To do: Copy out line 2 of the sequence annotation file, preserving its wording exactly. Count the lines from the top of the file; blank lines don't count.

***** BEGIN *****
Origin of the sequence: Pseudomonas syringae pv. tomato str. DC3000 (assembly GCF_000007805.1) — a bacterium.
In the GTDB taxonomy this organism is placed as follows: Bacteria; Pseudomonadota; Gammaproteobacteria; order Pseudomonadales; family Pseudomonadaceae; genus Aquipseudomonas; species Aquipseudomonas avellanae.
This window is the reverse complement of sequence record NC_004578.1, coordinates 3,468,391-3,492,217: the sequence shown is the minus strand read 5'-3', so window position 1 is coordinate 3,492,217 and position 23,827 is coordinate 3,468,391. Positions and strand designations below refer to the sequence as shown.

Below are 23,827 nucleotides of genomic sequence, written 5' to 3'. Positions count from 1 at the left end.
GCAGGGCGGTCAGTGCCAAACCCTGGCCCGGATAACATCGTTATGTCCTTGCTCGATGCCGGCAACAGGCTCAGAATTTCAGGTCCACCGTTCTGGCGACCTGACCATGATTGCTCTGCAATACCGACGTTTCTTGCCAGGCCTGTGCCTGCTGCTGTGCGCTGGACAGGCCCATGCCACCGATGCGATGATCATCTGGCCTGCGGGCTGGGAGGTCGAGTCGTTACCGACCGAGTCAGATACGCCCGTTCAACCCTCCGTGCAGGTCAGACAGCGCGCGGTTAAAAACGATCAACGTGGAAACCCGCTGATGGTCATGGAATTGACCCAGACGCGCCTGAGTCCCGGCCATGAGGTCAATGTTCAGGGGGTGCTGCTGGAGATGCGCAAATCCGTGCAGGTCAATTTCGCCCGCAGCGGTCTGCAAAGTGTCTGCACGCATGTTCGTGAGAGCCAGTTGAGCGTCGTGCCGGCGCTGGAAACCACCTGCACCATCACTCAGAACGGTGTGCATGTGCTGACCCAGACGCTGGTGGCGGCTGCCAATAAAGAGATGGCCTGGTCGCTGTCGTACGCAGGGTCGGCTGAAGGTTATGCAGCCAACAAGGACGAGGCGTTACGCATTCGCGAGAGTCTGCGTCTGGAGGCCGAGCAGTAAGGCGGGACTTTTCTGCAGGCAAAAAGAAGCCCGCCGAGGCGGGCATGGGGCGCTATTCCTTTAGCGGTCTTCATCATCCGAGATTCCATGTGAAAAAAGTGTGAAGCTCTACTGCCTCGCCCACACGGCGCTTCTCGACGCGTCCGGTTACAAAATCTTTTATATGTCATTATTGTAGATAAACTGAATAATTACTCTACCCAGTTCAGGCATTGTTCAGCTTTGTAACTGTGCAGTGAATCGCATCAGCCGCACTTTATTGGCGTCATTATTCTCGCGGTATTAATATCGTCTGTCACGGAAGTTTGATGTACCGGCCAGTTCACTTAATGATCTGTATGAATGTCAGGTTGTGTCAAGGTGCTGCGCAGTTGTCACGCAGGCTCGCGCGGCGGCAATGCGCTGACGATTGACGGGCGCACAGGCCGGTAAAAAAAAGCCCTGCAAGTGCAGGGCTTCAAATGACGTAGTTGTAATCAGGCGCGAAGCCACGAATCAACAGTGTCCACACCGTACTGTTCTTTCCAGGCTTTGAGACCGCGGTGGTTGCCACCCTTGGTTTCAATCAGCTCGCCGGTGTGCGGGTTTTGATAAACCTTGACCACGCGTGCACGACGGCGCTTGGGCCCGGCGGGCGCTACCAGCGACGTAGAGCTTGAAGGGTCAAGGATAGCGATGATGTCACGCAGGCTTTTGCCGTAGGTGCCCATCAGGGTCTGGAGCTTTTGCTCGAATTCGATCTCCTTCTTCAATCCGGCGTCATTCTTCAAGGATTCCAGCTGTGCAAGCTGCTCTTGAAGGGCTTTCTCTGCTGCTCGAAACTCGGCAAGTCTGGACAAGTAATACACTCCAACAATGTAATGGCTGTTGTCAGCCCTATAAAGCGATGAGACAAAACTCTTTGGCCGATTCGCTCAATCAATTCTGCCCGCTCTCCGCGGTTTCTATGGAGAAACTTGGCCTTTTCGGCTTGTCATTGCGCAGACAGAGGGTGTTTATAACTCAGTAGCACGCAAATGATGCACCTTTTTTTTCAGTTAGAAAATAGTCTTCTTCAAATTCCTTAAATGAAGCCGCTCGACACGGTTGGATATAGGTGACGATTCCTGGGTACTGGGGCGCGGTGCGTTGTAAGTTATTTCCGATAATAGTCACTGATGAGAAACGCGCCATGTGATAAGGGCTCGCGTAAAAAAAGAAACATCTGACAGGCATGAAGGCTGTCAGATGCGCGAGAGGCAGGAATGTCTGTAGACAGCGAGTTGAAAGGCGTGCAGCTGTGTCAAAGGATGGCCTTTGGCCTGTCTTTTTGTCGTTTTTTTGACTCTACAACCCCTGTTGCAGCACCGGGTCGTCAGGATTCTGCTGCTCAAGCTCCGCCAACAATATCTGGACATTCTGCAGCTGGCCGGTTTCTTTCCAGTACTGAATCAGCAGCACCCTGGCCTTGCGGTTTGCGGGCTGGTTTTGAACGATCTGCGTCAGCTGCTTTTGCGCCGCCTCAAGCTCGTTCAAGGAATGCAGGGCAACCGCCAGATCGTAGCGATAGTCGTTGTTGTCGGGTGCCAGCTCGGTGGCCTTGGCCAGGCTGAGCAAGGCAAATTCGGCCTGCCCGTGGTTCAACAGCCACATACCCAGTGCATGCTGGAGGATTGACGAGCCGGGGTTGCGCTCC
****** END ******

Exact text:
In the GTDB taxonomy this organism is placed as follows: Bacteria; Pseudomonadota; Gammaproteobacteria; order Pseudomonadales; family Pseudomonadaceae; genus Aquipseudomonas; species Aquipseudomonas avellanae.